I want to thank Richard Epstein for his thoughtful comments on my article, The Questionable Use of Custom in Intellectual Property, and the Virginia Law Review for asking me to reply to them. 1 In my underlying article I bring to light the tremendous impact that custom has on both de facto and de jure intellectual property (“IP”) law, and criticize the general preference of courts to incorporate such custom into the law. I set forth reasons why custom is of particularly limited value in the IP context. My position is not that custom has no relevance to an inquiry of what might be a fair or appropriate use of another’s IP. Instead, my position is more nuanced. Customs should be considered only for a normative proposition—such as what constitutes a fair use—when the specific custom was developed in a representative manner, is aspirational in nature (rather than simply a litigation-avoidance strategy), is applied to represented parties, and where an independent evaluation is made of what impact such a custom would have if broadly adopted.
In his response to my article, Professor Epstein reinforces his defense of the use of custom in the law and suggests that, at least in some instances, his position holds true in the context of IP. 2 Because Epstein focuses his response on copyright law and the copyright fair use defense, I will generally do the same in this reply. It is worth noting, however, that my article sweeps more broadly, considering customs involving trademarks, patents, and publicity rights.OPTIMALITY AND TRANSACTION COSTS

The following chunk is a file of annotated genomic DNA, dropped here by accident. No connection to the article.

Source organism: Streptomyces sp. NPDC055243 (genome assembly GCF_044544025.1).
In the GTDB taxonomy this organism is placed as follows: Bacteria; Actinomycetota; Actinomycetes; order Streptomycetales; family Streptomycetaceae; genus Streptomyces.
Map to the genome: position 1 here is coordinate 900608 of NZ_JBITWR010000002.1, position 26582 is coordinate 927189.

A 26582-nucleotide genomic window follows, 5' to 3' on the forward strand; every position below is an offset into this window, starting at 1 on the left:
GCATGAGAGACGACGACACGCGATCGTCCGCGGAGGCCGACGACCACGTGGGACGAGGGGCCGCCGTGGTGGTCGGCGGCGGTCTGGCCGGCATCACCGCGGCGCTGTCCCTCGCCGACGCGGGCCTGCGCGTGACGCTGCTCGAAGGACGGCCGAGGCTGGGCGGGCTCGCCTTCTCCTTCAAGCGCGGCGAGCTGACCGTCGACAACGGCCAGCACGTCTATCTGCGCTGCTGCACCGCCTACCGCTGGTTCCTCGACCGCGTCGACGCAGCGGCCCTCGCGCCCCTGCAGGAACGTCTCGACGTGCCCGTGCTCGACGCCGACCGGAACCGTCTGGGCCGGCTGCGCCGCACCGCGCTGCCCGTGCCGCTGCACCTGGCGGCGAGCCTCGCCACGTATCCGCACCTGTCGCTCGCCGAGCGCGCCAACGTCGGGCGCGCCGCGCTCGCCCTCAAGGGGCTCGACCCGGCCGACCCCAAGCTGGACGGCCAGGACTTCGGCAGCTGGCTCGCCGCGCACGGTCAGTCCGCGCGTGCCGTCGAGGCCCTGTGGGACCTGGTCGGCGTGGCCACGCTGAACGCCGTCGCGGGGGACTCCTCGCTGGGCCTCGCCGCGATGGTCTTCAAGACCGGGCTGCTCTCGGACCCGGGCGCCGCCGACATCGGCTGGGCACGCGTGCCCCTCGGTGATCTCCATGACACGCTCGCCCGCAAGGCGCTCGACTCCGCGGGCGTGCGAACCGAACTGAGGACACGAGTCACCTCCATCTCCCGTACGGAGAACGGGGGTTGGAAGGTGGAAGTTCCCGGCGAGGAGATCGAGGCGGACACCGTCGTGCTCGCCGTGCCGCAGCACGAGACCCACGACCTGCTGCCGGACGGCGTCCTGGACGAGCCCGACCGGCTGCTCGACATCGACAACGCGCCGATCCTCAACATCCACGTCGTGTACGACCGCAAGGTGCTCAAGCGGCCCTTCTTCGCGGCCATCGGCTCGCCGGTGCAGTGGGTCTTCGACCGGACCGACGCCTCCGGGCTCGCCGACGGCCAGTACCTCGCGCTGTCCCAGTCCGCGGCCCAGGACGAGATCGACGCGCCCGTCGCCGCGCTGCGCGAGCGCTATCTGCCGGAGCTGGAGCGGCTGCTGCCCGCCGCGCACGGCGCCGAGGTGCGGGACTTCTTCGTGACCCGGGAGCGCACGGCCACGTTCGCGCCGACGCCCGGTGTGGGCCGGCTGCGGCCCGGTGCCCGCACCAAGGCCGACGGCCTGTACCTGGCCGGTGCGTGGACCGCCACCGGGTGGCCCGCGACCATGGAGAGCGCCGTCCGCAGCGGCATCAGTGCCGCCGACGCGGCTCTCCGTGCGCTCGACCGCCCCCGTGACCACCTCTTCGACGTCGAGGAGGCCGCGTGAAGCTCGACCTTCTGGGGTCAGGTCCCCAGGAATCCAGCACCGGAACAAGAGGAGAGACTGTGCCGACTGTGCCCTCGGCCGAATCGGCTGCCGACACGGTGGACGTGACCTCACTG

At its heart, our primary disagreement is not about the ideal scope of copyright’s fair use defense, but instead centers on what role private ordering should play in addressing that legal morass. Epstein unquestionably has more faith than I do in industries to develop optimal rules independently of judicial or governmental oversight. I am particularly skeptical that customs in the IP context will develop in an optimal fashion because of market inequalities, the complexity of the IP industries, and the dearth of ongoing relationships and repeat players. In addition, customs have developed in the shadow of the highly uncertain fair use rules and the public at large has rarely been involved in the development of these customs. As I elaborate in the underlying article, the fact that industries develop litigation-avoidance customs does not mean that they want those customs to govern when uses of copyrighted works are challenged in court. 3 Accordingly, the customs themselves are not intended to become legal rules, but instead to promote extrajudicial harmony and cost savings over litigating all uses.